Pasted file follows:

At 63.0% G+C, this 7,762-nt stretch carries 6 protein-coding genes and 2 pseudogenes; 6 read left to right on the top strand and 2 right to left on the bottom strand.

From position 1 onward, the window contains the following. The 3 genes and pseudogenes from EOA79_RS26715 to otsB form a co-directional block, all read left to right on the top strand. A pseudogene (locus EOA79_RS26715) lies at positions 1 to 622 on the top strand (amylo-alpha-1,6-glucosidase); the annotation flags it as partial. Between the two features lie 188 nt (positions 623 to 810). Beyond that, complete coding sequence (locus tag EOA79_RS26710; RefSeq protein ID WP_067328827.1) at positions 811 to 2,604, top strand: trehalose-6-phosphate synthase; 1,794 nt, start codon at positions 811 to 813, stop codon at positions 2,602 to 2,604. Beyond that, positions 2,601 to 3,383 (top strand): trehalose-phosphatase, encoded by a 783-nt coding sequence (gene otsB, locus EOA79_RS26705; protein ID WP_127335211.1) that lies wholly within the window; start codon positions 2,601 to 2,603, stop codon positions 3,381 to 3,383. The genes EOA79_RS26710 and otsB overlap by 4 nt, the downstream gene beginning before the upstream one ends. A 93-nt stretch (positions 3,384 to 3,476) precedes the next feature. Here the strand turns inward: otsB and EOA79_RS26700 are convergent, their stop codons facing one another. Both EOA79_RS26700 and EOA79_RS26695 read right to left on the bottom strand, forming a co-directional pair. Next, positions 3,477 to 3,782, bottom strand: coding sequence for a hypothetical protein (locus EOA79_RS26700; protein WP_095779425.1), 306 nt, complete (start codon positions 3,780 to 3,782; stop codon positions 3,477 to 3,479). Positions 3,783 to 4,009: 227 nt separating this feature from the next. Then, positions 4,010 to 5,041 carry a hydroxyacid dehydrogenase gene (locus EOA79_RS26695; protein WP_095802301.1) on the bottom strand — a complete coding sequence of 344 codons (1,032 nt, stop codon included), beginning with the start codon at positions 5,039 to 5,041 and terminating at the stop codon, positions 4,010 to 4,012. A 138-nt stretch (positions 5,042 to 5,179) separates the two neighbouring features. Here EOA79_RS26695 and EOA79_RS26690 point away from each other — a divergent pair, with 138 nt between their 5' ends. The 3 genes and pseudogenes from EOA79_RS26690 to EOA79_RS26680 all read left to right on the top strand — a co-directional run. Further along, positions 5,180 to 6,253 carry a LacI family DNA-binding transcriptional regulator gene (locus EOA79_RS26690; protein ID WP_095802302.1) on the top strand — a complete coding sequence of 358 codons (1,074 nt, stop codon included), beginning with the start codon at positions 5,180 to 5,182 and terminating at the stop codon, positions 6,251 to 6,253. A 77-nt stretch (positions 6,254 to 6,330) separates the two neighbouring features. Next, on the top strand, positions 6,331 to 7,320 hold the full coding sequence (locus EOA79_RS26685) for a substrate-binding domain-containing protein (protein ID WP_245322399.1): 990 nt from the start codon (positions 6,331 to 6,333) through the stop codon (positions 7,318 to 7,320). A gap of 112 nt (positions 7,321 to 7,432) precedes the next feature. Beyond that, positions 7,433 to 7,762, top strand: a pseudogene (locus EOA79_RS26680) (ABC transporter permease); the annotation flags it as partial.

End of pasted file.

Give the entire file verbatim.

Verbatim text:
At 63.0% G+C, this 7,762-nt stretch carries 6 protein-coding genes and 2 pseudogenes; 6 read left to right on the top strand and 2 right to left on the bottom strand.

From position 1 onward, the window contains the following. The 3 genes and pseudogenes from EOA79_RS26715 to otsB form a co-directional block, all read left to right on the top strand. A pseudogene (locus EOA79_RS26715) lies at positions 1 to 622 on the top strand (amylo-alpha-1,6-glucosidase); the annotation flags it as partial. Between the two features lie 188 nt (positions 623 to 810). Beyond that, complete coding sequence (locus tag EOA79_RS26710; RefSeq protein ID WP_067328827.1) at positions 811 to 2,604, top strand: trehalose-6-phosphate synthase; 1,794 nt, start codon at positions 811 to 813, stop codon at positions 2,602 to 2,604. Beyond that, positions 2,601 to 3,383 (top strand): trehalose-phosphatase, encoded by a 783-nt coding sequence (gene otsB, locus EOA79_RS26705; protein ID WP_127335211.1) that lies wholly within the window; start codon positions 2,601 to 2,603, stop codon positions 3,381 to 3,383. The genes EOA79_RS26710 and otsB overlap by 4 nt, the downstream gene beginning before the upstream one ends. A 93-nt stretch (positions 3,384 to 3,476) precedes the next feature. Here the strand turns inward: otsB and EOA79_RS26700 are convergent, their stop codons facing one another. Both EOA79_RS26700 and EOA79_RS26695 read right to left on the bottom strand, forming a co-directional pair. Next, positions 3,477 to 3,782, bottom strand: coding sequence for a hypothetical protein (locus EOA79_RS26700; protein WP_095779425.1), 306 nt, complete (start codon positions 3,780 to 3,782; stop codon positions 3,477 to 3,479). Positions 3,783 to 4,009: 227 nt separating this feature from the next. Then, positions 4,010 to 5,041 carry a hydroxyacid dehydrogenase gene (locus EOA79_RS26695; protein WP_095802301.1) on the bottom strand — a complete coding sequence of 344 codons (1,032 nt, stop codon included), beginning with the start codon at positions 5,039 to 5,041 and terminating at the stop codon, positions 4,010 to 4,012. A 138-nt stretch (positions 5,042 to 5,179) separates the two neighbouring features. Here EOA79_RS26695 and EOA79_RS26690 point away from each other — a divergent pair, with 138 nt between their 5' ends. The 3 genes and pseudogenes from EOA79_RS26690 to EOA79_RS26680 all read left to right on the top strand — a co-directional run. Further along, positions 5,180 to 6,253 carry a LacI family DNA-binding transcriptional regulator gene (locus EOA79_RS26690; protein ID WP_095802302.1) on the top strand — a complete coding sequence of 358 codons (1,074 nt, stop codon included), beginning with the start codon at positions 5,180 to 5,182 and terminating at the stop codon, positions 6,251 to 6,253. A 77-nt stretch (positions 6,254 to 6,330) separates the two neighbouring features. Next, on the top strand, positions 6,331 to 7,320 hold the full coding sequence (locus EOA79_RS26685) for a substrate-binding domain-containing protein (protein ID WP_245322399.1): 990 nt from the start codon (positions 6,331 to 6,333) through the stop codon (positions 7,318 to 7,320). A gap of 112 nt (positions 7,321 to 7,432) precedes the next feature. Beyond that, positions 7,433 to 7,762, top strand: a pseudogene (locus EOA79_RS26680) (ABC transporter permease); the annotation flags it as partial.